“I never like to shoot myself in the foot to seem that confident that I may come across as arrogant, but I’m rooting for it a great deal because it was amazing. What we shot and what we left on the screen there were pretty amazing things and I hope, and I have a feeling, that James is going to capture it very beautifully. I’m happy to have worked with someone like James because not every day do you meet somebody that is absolutely who they are and you cannot compare them to anybody else. There’s only ever going to be one James Gunn and I like that.”
Guardians of the Galaxy opens in theaters on August 1st, 2014.
NEXT PAGE: Edgar Wright Talks Ant-Man
Edgar Wright – director of cult favorites like the ‘Three Flavors Cornetto’ trilogy and Scott Pilgrim vs. the World – sat down recently for an interview with ET, in order to promote the DVD/Blu-ray release of The World’s End (the finale to his Cornetto trilogy, with Simon Pegg and Nick Frost). Naturally, the conversation eventually turned to Ant-Man, a Marvel Studios project that was first announced some 6-7 years ago now.
Ant-Man will finally open in theaters in late July of 2015, around two months after “Phase 2” of the MCU finishes with the release of The Avengers: Age of Ultron; plus, Zack Snyder’s Batman vs. Superman opens a couple of weeks before Wright’s superhero film launches into the stratosphere. Hence, it’s fair to say that Wright’s shrinking hero has a challenge ahead of him, when he attempts to stand out (see what I did there?) alongside the titans of the Marvel and DC universes.
When ET asked Wright how he plans to bring attention to Ant-Man, the director replied:
“I want to make him into a badass [laughs]. No, I always liked that comic and I always thought it would be an interesting thing to see in live-action. That’s why I [showed] that Comic-Con test that we did for Marvel, to show this fight scene like a proof of content, like this is what the action is going to look like. I think a lot of people who maybe don’t know the character sort of see that test and go, ‘Oh, right, I get it. It’s like an action film,’ so that’s the idea. I think people will be surprised by what kind of movie it is, and so in that respect it’s something that I know is going to stand out because it’s got a very different story and is a very different movie.”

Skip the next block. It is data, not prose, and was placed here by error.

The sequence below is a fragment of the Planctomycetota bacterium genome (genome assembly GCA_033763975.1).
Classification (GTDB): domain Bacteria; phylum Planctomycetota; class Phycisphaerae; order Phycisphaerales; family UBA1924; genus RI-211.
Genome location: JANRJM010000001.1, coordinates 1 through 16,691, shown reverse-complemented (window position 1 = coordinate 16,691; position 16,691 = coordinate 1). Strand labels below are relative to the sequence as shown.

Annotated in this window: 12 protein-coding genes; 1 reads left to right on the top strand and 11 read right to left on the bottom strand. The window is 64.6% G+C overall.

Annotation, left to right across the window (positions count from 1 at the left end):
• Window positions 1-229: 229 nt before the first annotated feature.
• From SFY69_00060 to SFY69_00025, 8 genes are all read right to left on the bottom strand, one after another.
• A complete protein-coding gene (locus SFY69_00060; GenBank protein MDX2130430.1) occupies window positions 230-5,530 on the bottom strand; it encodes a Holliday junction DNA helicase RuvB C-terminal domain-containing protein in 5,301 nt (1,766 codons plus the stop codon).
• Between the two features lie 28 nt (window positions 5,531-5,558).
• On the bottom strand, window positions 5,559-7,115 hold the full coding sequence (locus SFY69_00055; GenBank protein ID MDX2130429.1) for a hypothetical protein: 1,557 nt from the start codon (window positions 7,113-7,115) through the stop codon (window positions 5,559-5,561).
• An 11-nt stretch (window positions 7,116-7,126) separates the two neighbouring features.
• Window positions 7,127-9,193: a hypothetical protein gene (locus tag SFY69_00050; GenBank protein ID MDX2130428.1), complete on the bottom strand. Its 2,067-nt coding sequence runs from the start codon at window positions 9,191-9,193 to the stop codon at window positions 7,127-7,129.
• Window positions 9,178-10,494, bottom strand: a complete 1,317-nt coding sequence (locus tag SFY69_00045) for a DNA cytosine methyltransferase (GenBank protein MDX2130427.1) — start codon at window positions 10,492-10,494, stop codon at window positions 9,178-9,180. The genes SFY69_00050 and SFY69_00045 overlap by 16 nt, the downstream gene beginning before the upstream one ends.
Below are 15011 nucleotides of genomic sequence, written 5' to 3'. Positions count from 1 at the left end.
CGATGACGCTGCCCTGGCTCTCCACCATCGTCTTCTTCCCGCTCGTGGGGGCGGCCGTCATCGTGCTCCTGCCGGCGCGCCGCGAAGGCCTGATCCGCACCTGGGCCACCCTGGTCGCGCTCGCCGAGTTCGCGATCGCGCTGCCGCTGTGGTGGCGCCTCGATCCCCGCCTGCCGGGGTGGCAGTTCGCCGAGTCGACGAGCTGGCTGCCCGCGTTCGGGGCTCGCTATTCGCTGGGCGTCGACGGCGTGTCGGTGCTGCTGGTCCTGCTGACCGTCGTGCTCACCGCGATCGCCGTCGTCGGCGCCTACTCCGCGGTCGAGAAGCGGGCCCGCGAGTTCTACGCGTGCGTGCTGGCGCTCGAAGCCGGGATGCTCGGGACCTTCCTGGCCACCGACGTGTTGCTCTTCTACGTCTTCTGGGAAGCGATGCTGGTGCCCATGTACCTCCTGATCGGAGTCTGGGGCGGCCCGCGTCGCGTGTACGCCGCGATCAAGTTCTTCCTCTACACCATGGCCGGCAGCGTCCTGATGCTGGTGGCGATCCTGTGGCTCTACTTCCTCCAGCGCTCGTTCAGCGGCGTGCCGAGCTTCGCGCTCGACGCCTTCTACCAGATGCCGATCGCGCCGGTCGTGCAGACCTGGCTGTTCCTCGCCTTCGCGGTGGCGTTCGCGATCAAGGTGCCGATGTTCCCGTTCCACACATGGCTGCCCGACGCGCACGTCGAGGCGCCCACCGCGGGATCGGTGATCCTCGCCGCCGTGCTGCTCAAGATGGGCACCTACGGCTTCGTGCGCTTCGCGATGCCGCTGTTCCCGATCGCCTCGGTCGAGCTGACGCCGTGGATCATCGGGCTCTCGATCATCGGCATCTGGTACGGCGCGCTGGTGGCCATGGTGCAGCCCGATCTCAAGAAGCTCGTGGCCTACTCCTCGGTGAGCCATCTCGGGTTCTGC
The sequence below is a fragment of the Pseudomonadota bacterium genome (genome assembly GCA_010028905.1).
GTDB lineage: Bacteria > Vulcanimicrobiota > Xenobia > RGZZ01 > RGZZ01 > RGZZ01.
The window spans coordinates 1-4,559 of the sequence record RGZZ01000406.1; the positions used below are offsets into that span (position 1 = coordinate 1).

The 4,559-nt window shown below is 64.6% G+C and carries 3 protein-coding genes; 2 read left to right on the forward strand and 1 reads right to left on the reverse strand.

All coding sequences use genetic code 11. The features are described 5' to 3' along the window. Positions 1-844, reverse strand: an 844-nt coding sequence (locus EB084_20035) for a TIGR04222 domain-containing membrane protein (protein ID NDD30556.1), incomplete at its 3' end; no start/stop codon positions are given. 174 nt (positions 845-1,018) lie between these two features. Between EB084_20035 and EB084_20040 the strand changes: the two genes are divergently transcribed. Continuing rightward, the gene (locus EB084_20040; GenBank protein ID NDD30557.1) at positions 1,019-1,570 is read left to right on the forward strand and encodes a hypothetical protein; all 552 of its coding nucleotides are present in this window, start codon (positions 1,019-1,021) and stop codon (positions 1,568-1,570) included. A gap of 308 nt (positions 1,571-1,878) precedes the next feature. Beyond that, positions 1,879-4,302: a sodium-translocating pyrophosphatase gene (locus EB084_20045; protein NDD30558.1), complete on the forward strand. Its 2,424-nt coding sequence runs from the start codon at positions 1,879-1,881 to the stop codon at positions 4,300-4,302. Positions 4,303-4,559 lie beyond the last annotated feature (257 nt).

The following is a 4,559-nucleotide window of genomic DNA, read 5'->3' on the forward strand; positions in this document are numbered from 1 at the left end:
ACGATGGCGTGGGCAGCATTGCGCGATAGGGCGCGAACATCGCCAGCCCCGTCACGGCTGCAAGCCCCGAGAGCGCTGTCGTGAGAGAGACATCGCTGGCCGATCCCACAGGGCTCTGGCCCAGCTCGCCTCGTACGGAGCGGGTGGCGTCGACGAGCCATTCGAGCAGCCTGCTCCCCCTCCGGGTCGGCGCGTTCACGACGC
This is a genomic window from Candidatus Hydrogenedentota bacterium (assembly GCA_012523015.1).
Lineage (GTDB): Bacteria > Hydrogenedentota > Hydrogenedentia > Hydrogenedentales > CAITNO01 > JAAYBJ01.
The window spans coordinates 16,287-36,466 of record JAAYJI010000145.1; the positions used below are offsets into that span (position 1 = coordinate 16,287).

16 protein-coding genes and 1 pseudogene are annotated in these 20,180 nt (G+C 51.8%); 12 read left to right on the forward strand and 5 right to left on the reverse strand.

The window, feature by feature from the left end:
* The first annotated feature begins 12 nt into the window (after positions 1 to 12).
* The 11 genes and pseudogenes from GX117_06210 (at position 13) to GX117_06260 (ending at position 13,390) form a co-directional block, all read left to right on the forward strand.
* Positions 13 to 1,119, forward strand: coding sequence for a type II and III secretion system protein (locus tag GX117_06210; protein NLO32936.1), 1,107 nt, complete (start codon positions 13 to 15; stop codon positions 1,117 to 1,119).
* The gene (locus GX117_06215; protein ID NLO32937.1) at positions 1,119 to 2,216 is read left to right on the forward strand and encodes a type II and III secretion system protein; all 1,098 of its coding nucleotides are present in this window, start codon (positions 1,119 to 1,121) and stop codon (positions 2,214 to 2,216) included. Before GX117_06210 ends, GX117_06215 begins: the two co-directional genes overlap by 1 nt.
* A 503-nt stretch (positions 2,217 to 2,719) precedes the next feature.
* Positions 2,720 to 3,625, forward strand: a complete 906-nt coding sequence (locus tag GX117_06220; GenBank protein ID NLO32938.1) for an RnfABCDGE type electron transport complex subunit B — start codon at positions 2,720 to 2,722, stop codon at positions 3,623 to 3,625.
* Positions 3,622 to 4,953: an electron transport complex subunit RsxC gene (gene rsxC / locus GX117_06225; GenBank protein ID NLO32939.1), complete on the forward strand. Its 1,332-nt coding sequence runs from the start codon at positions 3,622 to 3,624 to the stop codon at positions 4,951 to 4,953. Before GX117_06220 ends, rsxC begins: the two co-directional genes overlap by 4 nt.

Wright, as a storyteller, certainly possesses a voice that is clear and easily to identify, which perhaps makes him working on Ant-Man most comparable to Shane Black directing Iron Man 3. The difference is, Wright’s projects tend to be genre movies first, his own spin on the genre second; for example, the Ant-Man test footage looks and feels like it might’ve come from a traditional superhero espionage thriller, only envisioned by Wright.
Hence, fans of previous Marvel Studios’ releases may well be pleasantly surprised by how Ant-Man turns out (as Wright suggests), while the hardcore Marvel fans may not have the same complaints that they had about Black’s (kinda) subversive take on Tony Stark.
Further case in point: Wright told ET that he doesn’t anticipate that the tone of Ant-Man will deviate so far away from the light-weight fantastical adventure vibe of previous installments in the MCU:
“Well, I think the Marvel movies are funny, you know? I think generally the Iron Man films and The Avengers is funny. They’re not ever in the comedy section, but they are funny and entertaining, so I think it’ll be something in a similar vein to that.”
We’ve seen evidence of that in the casting rumors swirling around Ant-Man, with a list of names being thrown around that includes – or has included – Paul Rudd (Anchorman 2: The Legend Continues), Rashida Jones (Parks and Recreation), Joseph Gordon-Levitt (Don Jon) and Jamie Bell (The Adventures of Tintin) – all of whom are people that have done serious dramatic work, but also have a good deal of experience in the area of comedy performance. Expect the final cast lineup to also include folk who know a thing or two about how to keep their tongue pressed firmly in cheek.
Ant-Man opens in theaters on July 31st, 2015.